‘Dallas’ is back as hunky new Ewings join a classic cast for suds, sleaze, sex
3 out of 5 stars
Premieres June 13 at 8 p.m. on TNT.
My confession — to be honest, a minor point of pride — is that I never watched Dallas. Not growing up, not in reruns, not on DVD … just the occasional episode while visiting someone who did watch. That’s probably a good thing: If I’d thought people in Dallas were really like they are on this show (with everyone double- and triple- and counter-crossing everybody else), I probably would never have moved here.
Even so, in the 1970s and ‘80s, you couldn’t live in America and not know something about Dallas: The Ewings, Southfork, Bobby’s death was a dream (for two seasons!), etc. Heck, to appreciate its influence, just consider two of the city’s premiere gay bars: JR.’s and Sue Ellen’s. Lack of interest is not the same as ignorance.
So seeing these things come back to life after 21 years for TNT’s reboot of Dallas is both exciting and nostalgic. Exciting as the chords of the opening credits now are overlaid with some different names and new landmarks (the Omni Hotel, the Calatrava bridge); nostalgic because there’s enough familiarity (Patrick Duffy, Larry Hagman and Linda Gray return, with cameos by other original cast members) to make it twinge the cerebral cortex.
Time has passed for the Ewings as it has for the rest of us — everyone’s a little grayer and fatter. But in other ways, nothing has moved from that closing moment from the series finale way back in 1991: Leopards don’t change their spots.
This new Dallas suffers from the same problems all soaps do: People react dramatically instead of humanely. So, when Bobby’s (Duffy) son Christopher (Jesse Metcalfe) finds out his dad has cancer, he doesn’t express sympathy but anger that he wasn’t told sooner; when Bobby punches out a man who sent a provocative, hurtful package to his new wife Anne (Brenda Strong), Anne doesn’t feel grateful but upset he resorted to violence. (Victoria Principal’s Pam disappeared without much explanation.) And things happen both with lightning speed and at a syrupy slog (J.R. goes from catatonic state in and old folks’ home to social butterfly in two scenes).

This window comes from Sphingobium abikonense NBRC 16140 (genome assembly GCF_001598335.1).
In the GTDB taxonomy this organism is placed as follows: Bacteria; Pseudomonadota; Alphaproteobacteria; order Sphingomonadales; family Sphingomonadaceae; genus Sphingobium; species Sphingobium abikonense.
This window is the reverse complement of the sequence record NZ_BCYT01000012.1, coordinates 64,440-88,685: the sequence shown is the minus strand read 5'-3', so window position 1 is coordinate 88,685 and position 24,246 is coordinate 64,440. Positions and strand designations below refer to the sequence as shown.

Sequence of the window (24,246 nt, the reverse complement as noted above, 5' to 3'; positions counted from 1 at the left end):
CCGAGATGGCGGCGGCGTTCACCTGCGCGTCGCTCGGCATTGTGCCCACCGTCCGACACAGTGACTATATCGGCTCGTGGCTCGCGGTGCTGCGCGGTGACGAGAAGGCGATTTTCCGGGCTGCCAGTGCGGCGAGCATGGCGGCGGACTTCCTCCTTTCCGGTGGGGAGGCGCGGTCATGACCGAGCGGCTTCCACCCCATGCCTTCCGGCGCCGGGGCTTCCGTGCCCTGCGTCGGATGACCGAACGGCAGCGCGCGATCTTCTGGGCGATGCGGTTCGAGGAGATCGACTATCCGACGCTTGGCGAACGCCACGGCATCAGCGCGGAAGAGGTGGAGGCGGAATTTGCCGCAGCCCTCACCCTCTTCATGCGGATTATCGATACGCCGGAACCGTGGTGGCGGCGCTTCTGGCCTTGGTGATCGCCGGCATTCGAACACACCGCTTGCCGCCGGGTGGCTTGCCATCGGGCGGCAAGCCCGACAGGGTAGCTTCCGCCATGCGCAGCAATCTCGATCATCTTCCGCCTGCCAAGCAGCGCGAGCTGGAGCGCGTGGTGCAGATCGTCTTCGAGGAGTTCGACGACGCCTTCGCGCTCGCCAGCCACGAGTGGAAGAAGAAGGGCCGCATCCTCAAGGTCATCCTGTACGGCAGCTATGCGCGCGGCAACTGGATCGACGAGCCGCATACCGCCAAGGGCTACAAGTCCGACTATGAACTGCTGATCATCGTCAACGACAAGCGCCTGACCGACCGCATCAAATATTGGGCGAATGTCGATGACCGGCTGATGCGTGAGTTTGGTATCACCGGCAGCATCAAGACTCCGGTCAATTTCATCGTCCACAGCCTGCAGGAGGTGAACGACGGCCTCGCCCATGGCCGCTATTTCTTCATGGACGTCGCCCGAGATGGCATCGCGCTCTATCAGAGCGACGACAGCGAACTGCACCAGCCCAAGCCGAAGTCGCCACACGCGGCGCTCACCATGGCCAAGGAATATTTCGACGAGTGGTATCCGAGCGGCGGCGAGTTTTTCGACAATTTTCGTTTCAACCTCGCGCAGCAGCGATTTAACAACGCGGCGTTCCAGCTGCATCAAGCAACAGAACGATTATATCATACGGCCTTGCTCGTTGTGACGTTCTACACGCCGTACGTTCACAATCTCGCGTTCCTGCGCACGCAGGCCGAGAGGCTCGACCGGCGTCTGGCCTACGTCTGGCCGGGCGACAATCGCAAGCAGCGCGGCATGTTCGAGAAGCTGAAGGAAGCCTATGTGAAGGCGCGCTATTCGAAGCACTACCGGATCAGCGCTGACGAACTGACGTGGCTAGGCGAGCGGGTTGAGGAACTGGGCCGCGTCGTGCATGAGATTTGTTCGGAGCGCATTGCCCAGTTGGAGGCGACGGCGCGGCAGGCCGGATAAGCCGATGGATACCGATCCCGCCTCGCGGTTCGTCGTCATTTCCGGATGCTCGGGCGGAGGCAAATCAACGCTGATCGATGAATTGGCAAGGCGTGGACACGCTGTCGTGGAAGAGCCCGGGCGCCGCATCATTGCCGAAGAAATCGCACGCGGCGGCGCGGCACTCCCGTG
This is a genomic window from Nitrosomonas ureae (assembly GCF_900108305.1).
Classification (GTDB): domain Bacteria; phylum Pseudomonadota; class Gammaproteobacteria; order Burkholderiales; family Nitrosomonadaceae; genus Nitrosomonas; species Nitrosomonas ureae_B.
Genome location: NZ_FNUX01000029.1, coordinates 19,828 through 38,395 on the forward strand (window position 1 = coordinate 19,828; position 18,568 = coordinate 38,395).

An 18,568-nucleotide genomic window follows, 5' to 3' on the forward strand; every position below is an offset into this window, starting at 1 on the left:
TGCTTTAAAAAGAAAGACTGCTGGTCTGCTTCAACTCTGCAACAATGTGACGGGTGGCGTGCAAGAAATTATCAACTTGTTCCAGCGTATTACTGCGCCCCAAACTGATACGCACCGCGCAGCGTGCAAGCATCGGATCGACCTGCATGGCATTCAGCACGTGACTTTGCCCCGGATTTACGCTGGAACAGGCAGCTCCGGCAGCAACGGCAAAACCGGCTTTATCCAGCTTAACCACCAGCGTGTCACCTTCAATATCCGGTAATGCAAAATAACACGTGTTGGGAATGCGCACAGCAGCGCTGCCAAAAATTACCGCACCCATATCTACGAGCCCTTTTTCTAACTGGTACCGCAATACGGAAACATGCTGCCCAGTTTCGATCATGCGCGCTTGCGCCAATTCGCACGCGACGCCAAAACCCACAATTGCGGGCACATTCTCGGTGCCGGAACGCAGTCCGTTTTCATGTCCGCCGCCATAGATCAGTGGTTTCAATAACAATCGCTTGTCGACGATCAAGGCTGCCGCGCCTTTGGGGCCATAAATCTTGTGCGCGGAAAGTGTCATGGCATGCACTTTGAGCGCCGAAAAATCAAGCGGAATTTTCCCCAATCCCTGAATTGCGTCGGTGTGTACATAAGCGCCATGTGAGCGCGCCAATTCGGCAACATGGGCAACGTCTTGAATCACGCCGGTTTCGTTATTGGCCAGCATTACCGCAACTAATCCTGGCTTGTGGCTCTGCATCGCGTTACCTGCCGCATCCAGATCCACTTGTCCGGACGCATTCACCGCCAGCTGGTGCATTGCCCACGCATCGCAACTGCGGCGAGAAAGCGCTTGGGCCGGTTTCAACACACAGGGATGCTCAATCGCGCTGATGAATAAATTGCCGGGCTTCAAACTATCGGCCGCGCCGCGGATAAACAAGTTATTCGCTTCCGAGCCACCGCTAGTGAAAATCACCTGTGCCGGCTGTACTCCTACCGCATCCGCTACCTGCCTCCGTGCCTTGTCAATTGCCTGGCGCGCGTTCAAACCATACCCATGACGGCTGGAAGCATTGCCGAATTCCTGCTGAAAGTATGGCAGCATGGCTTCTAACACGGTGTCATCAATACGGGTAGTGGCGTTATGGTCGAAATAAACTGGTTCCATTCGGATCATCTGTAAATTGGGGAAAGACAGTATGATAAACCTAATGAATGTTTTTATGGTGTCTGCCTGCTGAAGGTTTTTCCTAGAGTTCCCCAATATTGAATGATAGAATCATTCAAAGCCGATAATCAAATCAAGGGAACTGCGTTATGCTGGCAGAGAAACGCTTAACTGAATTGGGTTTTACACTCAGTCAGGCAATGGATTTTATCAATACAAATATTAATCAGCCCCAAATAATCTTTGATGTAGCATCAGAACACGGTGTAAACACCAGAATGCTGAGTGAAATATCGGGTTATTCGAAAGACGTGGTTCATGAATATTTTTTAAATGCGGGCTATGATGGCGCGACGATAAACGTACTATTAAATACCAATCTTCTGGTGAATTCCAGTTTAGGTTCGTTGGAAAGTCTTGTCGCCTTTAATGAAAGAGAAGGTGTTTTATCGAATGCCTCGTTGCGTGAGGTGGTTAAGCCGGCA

But there is a vicarious thrill in watching J.R. (Hagman) — the original “man you love to hate” — explore his evil machinations, this time bolstered by his equally devilish son John Ross (Josh Henderson).
The plot — or rather, plots — revolve around 2 billion barrels of oil under Southfork that will require fracking (timely! And unlikely … just Southfork?!?! Are there no neighbors with leases?), Christopher’s love life and even the return of Cliff Barnes (Ken Kercheval), which probably means something to longtime fans but kinda washes over newcomers.
The end of the two-hour premiere has a juicy cliffhanger; by episode 7, the surreptitious glances, paternity allegations and political chicanery have reached outrageous levels. None of the actors hold back, though it never devolves into campy emoting — there’s a weird sincerity to everything.
With lots of local color and popcorn-chewing intrigues, the show will probably get you tuning in for the remainder of the season — there are worse ways to spend a hot summer in Dallas than experience the heat of family discord in a big oil city with awful Texans doing sexy, evil things … No, wait .…
This article appeared in the Dallas Voice print edition June 8, 2012.